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1998 Toyota T100 Sr5, 5 speed, 4x4, 205k, original engine, Colorado truck, no rust, sunfaded.
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Discussion Starter · #1 ·
Hey y'all, so I'm trying to fix a high idle. I've cleaned the MAF, IAC and throttle body previously. I've also shimmed my butterfly valve which helped remove some of the high idle but not all. Today I threw together a smoke machine to check for vaccum leaks. I opened the butterfly valve and pumped good ol swisher sweet into the system. I found leaks where the intake boot connects to the throttle body and a leak from the tube just to the left where the boot meets the TB and added 2 hose clamps. I retested and it seems tight now, so tight the system holds pressure with my rigged swisher smoke machine. I pulled the EFI fuse for a few mins and went on a few test drives, 30mins cool down to 30 mins cool down.

Idle when clutch is engaged after warmed up is still close to 2000 even though when I started the truck it was closer to 1500. Also when I go from 60mph, throw it in neutral and roll the rpm is 2000 and as soon as I touch the brake to slow down the rpms jump multiple times back and forth from 2000 to 1000 and ends up back on 2000. I am wondering if this is just the ECM remapping since I pulled the EFI fuse? Also if anyone has any other suggestions on my idle mystery? Or things to clean the system up since the truck has been pulling some unfiltered air for a while I assume?

My next move is try replacing the coolant temperature sensor...

I also tried fixing my electric passenger door key lock, turns out the rod that pushes and pulls on the actuator had a broken plastic clip where they connect. Wrapped some duct tape around the end and pushed it through the hole on the actuator.... Its working but hopefully it holds, next move for that is the $10 plastic clip from ebay...

Cheers!

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1995 Toyota T100 4X4
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67 Posts
Wouldn't be surprised if there were more vacuum leaks. They can be quite subtle if the hose cracks at the tip, like the PCV hose at the right of your picture, but it doesn't take much to start causing problems. I had an intermittent CEL that only went away when I pulled and inspected each hose, and replaced every one that had any cracks whatsoever.

Another tip, before you start replacing sensors, go to an auto parts store, hook a scan tool to the truck, and get a live readout from all of the sensors. If a sensor is bad, you will often see it reporting weird numbers on the scan tool. I know Oreilly will loan one out that has this capability.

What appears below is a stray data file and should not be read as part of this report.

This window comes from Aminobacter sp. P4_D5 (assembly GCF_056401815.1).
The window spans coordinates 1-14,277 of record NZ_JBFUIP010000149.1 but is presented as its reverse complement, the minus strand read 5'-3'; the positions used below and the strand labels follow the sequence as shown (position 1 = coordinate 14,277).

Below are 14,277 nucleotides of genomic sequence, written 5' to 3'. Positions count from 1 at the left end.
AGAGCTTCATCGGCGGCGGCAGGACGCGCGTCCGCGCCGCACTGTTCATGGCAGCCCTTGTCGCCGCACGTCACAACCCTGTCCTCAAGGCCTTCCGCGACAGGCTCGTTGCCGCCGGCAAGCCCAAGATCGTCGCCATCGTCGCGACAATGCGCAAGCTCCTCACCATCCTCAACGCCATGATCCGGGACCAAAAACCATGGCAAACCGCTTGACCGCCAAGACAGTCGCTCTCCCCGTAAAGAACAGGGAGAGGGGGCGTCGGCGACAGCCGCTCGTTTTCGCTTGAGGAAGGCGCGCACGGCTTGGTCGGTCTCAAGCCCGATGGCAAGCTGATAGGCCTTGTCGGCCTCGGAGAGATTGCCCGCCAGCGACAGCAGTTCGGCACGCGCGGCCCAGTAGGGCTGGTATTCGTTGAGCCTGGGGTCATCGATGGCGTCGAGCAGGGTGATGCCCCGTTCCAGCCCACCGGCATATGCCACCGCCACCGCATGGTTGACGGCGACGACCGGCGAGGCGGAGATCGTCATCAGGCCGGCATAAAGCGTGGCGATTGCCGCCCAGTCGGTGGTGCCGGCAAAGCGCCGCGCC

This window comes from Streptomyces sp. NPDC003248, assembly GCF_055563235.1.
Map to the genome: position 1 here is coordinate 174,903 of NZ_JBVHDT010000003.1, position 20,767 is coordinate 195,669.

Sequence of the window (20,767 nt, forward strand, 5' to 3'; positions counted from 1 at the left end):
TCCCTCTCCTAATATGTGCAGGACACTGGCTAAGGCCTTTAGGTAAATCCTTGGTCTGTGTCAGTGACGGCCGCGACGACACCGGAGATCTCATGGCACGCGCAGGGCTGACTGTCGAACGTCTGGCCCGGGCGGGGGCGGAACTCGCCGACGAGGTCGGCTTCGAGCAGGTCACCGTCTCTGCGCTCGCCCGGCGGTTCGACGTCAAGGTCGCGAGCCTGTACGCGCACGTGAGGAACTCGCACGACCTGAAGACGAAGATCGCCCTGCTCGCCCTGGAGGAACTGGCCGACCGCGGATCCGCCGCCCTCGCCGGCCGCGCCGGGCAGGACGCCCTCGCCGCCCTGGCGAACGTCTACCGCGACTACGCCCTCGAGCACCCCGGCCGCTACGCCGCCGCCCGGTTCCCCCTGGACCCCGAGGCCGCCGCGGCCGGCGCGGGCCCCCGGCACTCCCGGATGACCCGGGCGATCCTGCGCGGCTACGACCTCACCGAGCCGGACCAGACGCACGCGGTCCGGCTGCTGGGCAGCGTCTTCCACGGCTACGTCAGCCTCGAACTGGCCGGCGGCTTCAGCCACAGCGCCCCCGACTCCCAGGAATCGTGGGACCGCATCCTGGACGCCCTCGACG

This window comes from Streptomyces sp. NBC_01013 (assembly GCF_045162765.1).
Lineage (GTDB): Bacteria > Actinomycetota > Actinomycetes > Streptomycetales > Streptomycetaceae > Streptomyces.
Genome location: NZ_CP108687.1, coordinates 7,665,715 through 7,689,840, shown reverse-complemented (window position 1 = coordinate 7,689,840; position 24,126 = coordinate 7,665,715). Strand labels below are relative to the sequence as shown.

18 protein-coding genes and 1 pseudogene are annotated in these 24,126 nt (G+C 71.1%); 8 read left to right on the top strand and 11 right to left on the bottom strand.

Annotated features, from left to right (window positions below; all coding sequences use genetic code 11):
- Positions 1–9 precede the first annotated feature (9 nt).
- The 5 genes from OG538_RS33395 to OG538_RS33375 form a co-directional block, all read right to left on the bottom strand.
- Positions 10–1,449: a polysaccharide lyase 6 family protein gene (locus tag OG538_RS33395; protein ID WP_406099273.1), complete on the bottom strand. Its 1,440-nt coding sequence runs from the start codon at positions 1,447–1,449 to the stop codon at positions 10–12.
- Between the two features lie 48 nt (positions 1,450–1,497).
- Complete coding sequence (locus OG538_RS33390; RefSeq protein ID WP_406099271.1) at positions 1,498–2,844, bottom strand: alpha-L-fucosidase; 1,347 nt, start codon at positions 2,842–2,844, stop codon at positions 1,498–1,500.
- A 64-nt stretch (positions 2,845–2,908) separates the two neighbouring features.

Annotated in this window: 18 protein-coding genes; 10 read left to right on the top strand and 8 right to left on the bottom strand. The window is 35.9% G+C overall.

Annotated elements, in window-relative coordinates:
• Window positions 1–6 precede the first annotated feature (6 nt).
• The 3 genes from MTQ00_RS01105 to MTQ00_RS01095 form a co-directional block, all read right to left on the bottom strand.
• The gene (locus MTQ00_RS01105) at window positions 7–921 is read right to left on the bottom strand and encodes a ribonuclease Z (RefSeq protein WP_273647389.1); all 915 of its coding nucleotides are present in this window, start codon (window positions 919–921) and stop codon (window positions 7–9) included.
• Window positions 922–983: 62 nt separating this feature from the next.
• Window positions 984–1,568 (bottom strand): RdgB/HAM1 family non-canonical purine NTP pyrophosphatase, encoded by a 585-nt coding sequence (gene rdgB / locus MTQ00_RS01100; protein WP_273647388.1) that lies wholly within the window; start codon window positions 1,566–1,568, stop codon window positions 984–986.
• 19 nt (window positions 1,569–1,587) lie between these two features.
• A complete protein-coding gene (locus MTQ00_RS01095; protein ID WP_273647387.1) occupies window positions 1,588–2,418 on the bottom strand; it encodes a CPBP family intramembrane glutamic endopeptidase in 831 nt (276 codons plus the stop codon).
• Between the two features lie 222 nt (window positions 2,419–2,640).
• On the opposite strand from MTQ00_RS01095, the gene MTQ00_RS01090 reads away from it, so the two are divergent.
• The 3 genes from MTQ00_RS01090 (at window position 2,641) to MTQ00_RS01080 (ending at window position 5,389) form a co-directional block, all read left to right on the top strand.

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1998 T100 SR5 2WD
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14,860 Posts
Scan tool is yer friend. Fuel trim values at idle can tell you a lot of what's going on especially if there's a vacuum leak. The ECU will add fuel (positive fuel trim values) due to the added oxygen detection. ;)
 
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1998 T100 SR5 2WD
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A common component to leak is the brake booster. You can disconnect the vacuum hose to it and plug the hose. Look at yer fuel trims (OBDII scanner data) to see if it lowers closer to 0 or not. If it does, yer gonna need to replace the booster. ;)
 

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1998 Toyota T100 Sr5, 5 speed, 4x4, 205k, original engine, Colorado truck, no rust, sunfaded.
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23 Posts
Discussion Starter · #5 ·
Okay, sounds like I'll be visiting oriellys soon to borrow a scanner. Maybe that's why it only fluctuates between 2000 and 1000 after I touch the brakes?
 

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bluetooth scanners rule. 20 bucks and one download later, you have it all.

Im curious abt your smoker. I lost my old one and need to make a new one. Yours is a metal can you load up with charcoal and tobacco?
 

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1998 Toyota T100 Sr5, 5 speed, 4x4, 205k, original engine, Colorado truck, no rust, sunfaded.
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23 Posts
Discussion Starter · #9 ·